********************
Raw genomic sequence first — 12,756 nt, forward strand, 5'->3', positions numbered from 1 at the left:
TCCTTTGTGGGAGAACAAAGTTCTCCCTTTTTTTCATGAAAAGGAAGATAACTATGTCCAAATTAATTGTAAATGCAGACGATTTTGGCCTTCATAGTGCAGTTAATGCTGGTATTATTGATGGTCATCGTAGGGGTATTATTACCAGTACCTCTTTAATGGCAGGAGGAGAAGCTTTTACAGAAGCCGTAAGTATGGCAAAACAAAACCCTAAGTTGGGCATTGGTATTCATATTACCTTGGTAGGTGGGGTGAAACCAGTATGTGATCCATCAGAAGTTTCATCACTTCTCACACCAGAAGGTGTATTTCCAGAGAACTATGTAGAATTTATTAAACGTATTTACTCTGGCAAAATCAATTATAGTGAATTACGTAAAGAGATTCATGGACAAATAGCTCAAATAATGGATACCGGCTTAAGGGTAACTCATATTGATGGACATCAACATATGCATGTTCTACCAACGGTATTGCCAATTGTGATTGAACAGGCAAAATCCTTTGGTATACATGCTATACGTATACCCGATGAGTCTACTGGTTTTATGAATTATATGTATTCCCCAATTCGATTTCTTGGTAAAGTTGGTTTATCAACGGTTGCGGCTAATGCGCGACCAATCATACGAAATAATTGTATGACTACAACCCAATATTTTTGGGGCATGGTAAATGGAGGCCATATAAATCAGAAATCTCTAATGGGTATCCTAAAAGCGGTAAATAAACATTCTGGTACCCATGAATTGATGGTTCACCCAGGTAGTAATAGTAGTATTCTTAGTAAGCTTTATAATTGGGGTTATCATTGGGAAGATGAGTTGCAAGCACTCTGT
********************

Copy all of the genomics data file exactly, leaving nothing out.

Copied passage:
Raw genomic sequence first — 12,756 nt, forward strand, 5'->3', positions numbered from 1 at the left:
TCCTTTGTGGGAGAACAAAGTTCTCCCTTTTTTTCATGAAAAGGAAGATAACTATGTCCAAATTAATTGTAAATGCAGACGATTTTGGCCTTCATAGTGCAGTTAATGCTGGTATTATTGATGGTCATCGTAGGGGTATTATTACCAGTACCTCTTTAATGGCAGGAGGAGAAGCTTTTACAGAAGCCGTAAGTATGGCAAAACAAAACCCTAAGTTGGGCATTGGTATTCATATTACCTTGGTAGGTGGGGTGAAACCAGTATGTGATCCATCAGAAGTTTCATCACTTCTCACACCAGAAGGTGTATTTCCAGAGAACTATGTAGAATTTATTAAACGTATTTACTCTGGCAAAATCAATTATAGTGAATTACGTAAAGAGATTCATGGACAAATAGCTCAAATAATGGATACCGGCTTAAGGGTAACTCATATTGATGGACATCAACATATGCATGTTCTACCAACGGTATTGCCAATTGTGATTGAACAGGCAAAATCCTTTGGTATACATGCTATACGTATACCCGATGAGTCTACTGGTTTTATGAATTATATGTATTCCCCAATTCGATTTCTTGGTAAAGTTGGTTTATCAACGGTTGCGGCTAATGCGCGACCAATCATACGAAATAATTGTATGACTACAACCCAATATTTTTGGGGCATGGTAAATGGAGGCCATATAAATCAGAAATCTCTAATGGGTATCCTAAAAGCGGTAAATAAACATTCTGGTACCCATGAATTGATGGTTCACCCAGGTAGTAATAGTAGTATTCTTAGTAAGCTTTATAATTGGGGTTATCATTGGGAAGATGAGTTGCAAGCACTCTGT